Despite recent indications that Google is priming Chrome for use in tablets, Google says that it is “fully focused on notebooks” for the foreseeable future, writes Mashable’s Ben Parr.

Facebook users’ personal information could have been accidentally leaked to third parties, in particular advertisers, over the past few years, Symantec said in its official blog. Third-parties would have had access to personal information such as profiles, photographs and chat, and could have had the ability to post messages, the security software maker said.  Facebook had taken steps to resolve the issue, the blog post said.

Tech wrap: Microsoft’s Skype deal roasted

Microsoft’s move to buy money-losing Internet phone service Skype for $8.5 billion was immediately skewered by critics and investors, who questioned the logic of the deal and suggested the software giant is paying far too much. The price is about double the expected value of Skype if it had gone ahead with its planned IPO.

“They really have to do some explaining as to how this company merited that price and how they’ll return the value to shareholders,” said Kim Caughey Forrest, at Fort Pitt Capital Group, which holds Microsoft shares.

The deal was a fresh reminder that Microsoft has no record of making acquisitions pay off. Its 2007 deal to buy online ad firm aQuantive for $6 billion was a flat-out failure, writes Bill Rigby.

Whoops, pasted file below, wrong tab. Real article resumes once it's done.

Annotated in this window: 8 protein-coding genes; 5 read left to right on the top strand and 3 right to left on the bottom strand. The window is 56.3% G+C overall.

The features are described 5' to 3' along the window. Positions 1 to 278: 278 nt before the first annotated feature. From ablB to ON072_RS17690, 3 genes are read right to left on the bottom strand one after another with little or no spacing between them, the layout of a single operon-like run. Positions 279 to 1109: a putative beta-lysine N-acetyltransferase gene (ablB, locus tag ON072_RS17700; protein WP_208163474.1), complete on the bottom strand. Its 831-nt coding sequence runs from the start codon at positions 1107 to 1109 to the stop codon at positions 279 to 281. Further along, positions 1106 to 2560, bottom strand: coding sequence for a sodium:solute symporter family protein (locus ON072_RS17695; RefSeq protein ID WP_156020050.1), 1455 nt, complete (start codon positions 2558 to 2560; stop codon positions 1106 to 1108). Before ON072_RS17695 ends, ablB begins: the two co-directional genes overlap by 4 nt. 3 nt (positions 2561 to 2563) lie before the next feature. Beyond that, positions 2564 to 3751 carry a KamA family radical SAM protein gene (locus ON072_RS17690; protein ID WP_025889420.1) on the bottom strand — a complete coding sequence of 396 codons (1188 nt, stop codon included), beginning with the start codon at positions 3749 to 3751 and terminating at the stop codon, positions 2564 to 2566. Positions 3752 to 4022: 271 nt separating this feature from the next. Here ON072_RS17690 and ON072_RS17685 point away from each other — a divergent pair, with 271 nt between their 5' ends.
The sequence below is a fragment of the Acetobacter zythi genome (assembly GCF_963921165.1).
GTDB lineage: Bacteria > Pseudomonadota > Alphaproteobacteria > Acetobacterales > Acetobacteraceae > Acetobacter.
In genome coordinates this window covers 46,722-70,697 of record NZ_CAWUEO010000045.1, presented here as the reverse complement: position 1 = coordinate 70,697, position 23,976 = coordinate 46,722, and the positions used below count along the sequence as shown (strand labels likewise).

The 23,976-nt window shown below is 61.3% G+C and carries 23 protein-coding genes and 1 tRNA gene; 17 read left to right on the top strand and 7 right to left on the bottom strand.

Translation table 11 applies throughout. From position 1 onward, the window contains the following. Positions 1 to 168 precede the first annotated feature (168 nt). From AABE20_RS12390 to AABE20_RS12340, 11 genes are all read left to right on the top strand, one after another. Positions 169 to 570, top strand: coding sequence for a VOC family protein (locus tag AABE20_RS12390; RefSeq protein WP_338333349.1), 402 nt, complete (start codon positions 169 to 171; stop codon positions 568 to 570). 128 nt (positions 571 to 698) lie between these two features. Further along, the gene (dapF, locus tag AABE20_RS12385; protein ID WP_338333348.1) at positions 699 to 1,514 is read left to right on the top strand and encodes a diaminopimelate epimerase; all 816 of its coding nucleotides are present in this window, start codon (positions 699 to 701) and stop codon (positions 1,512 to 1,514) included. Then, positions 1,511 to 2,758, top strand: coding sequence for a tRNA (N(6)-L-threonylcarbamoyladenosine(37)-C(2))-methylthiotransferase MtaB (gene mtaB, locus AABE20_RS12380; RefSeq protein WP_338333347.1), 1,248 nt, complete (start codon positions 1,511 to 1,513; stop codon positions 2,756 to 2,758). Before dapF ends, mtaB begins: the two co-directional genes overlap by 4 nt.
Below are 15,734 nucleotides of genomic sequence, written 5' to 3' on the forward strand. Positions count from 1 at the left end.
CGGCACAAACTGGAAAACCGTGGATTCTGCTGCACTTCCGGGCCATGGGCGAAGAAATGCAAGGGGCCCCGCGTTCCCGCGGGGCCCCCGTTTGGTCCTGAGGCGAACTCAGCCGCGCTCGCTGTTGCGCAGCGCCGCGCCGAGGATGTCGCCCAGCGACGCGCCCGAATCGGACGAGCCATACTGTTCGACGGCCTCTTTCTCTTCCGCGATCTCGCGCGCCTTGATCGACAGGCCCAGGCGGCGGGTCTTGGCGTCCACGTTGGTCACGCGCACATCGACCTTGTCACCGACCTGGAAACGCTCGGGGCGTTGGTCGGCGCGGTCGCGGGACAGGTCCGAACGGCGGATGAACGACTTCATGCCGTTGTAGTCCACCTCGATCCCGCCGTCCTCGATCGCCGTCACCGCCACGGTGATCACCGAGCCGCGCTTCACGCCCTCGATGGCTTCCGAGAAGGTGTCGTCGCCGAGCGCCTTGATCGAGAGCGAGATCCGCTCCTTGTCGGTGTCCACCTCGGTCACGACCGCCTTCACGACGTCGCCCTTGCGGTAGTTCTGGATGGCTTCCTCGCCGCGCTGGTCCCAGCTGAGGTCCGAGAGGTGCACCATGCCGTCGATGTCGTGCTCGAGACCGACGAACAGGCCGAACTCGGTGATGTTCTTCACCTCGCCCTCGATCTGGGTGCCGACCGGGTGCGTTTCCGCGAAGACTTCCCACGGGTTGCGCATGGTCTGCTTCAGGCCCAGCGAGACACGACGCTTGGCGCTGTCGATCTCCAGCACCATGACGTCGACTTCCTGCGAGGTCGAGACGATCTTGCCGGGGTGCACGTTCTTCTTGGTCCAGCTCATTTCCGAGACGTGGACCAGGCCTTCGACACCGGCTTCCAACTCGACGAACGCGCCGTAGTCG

Tech wrap: LinkedIn IPO values firm at over $3 billion

LinkedIn, the social site for business professionals which attracts professionals and job seekers with 100 million worldwide members, is hoping to cash in with a public debut valuing the company at more than $3 billion.

Last week’s trading debut of Renren, one of the biggest social networking companies in China, is another indicator of investor interest in social media companies. Renren’s stock surged 28.6 percent in its May 4 debut.

The tantalizing prospect of finding the next Facebook, Groupon or Twitter is driving the biggest rush of venture capital since dot-com mania first boomed and then fizzled more than a decade ago, writes Jenny Harris and Jennifer Rogers. But characteristics of the current boom do set it apart. Online advertising and e-commerce are accepted as reliable revenue sources and there are more profitable young companies today, Harris and Rogers argue.

Tech wrap: Facebook, Google mull Skype tie-ups

Facebook and Google are separately considering a tie-up with Skype after the Web video conferencing service delayed its initial public offering, two sources with direct knowledge of the discussions told Reuters. A Skype deal could be valued at $3 billion to $4 billion, the first source said.  The discussions are in early stages, and it is not clear which option the companies favor, the first two sources said.

The Internet vigilante group Anonymous denied responsibility for a cyber-attack on Sony’s networks that exposed the personal data of more than 100 million video gamers. “Let’s be clear, we are legion, but it wasn’t us. You are incompetent Sony,” the group Anonymous said on its blog on Thursday.

Sony said the Sony Ericsson Xperia Play, the first PlayStation phone, is not affected by the massive data breach of PlayStation user accounts.